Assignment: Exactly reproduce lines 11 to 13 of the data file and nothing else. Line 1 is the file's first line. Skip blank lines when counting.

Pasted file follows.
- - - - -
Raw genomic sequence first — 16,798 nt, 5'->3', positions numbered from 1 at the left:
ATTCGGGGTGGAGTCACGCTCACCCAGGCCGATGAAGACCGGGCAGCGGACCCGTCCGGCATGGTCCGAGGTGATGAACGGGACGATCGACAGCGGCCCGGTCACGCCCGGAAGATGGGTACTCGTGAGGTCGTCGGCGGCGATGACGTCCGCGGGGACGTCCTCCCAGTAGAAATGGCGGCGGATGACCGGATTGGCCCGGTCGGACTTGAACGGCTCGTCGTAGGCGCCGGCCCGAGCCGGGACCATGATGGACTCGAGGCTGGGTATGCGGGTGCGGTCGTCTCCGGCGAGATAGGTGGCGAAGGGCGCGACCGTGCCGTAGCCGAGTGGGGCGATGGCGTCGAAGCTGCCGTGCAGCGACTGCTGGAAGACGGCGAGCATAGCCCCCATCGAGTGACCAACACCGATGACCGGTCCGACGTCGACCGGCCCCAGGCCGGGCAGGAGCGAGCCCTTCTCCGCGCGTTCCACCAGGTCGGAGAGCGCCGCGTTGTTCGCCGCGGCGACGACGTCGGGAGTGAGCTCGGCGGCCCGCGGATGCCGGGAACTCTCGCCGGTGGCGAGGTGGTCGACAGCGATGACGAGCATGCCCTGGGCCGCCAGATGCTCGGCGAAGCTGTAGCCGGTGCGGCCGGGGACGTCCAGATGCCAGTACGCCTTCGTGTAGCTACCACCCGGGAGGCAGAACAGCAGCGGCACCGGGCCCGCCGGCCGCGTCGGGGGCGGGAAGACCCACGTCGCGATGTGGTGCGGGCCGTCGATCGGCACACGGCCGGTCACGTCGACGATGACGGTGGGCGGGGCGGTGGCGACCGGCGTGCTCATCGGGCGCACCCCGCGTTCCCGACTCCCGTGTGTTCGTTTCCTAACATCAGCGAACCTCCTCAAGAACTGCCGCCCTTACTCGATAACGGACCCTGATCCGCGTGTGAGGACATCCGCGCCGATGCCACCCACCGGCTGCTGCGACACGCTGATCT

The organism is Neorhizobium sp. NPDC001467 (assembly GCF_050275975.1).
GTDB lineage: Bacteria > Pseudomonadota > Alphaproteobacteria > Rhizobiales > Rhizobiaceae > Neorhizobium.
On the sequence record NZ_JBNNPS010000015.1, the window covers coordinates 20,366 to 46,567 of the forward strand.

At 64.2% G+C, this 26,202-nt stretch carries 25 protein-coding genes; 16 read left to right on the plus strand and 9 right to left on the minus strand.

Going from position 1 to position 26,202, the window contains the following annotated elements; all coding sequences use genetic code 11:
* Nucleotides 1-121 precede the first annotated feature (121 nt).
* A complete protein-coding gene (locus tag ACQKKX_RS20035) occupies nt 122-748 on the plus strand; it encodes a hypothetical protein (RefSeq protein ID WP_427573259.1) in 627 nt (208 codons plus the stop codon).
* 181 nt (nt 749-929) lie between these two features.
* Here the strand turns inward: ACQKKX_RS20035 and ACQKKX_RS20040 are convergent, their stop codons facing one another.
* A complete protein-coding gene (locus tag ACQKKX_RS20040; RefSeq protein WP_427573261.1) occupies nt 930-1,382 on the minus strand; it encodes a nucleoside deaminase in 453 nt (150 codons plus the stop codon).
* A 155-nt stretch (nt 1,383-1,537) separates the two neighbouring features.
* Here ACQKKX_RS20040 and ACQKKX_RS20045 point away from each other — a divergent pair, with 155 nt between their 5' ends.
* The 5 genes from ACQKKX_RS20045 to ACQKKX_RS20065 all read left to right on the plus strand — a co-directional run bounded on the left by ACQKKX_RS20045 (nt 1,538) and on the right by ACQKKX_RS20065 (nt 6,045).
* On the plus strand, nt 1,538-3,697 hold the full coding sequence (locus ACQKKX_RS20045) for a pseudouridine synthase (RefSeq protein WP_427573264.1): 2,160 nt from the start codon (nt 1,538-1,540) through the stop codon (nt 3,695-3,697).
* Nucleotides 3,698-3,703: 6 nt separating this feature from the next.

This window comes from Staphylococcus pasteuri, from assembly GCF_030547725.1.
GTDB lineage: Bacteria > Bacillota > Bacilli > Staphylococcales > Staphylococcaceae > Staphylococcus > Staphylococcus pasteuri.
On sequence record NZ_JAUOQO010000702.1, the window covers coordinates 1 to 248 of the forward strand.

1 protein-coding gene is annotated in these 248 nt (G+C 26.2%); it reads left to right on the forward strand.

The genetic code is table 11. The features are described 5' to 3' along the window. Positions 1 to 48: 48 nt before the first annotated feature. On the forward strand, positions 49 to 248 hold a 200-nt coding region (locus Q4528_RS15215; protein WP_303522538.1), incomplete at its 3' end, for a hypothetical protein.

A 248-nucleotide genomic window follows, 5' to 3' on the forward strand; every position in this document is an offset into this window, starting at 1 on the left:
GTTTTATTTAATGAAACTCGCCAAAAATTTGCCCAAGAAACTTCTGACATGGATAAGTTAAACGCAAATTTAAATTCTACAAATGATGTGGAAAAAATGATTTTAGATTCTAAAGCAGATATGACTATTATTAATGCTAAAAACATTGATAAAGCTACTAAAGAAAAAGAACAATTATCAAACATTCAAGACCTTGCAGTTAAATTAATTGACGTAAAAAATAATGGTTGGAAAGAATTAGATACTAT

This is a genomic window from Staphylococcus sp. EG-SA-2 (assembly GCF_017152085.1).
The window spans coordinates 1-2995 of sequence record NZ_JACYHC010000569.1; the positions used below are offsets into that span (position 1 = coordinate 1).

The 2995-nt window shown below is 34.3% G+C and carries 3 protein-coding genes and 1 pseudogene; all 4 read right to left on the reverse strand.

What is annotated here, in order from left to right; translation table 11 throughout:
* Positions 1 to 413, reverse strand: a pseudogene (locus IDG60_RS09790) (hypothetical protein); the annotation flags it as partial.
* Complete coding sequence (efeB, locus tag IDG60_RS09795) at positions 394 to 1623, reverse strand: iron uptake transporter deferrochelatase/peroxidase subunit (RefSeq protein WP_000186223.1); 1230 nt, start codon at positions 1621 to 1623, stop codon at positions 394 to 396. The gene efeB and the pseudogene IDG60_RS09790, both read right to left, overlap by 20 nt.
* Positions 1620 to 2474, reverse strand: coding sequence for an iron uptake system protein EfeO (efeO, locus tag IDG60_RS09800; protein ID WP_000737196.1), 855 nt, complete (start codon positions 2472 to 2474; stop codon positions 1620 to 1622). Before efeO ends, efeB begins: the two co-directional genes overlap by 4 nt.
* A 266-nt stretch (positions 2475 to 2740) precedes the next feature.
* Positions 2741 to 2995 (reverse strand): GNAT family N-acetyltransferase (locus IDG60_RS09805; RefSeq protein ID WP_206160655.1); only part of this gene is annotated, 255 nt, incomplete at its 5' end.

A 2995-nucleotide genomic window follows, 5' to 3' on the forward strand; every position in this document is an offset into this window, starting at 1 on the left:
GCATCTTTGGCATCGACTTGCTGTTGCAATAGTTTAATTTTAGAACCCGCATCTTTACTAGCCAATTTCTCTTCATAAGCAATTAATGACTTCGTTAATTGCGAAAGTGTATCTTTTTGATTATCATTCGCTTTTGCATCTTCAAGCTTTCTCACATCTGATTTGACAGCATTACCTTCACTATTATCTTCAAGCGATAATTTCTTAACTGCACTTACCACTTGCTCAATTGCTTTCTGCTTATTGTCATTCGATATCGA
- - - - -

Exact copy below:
* Here the strand turns inward: ACQKKX_RS20035 and ACQKKX_RS20040 are convergent, their stop codons facing one another.
* A complete protein-coding gene (locus tag ACQKKX_RS20040; RefSeq protein WP_427573261.1) occupies nt 930-1,382 on the minus strand; it encodes a nucleoside deaminase in 453 nt (150 codons plus the stop codon).
* A 155-nt stretch (nt 1,383-1,537) separates the two neighbouring features.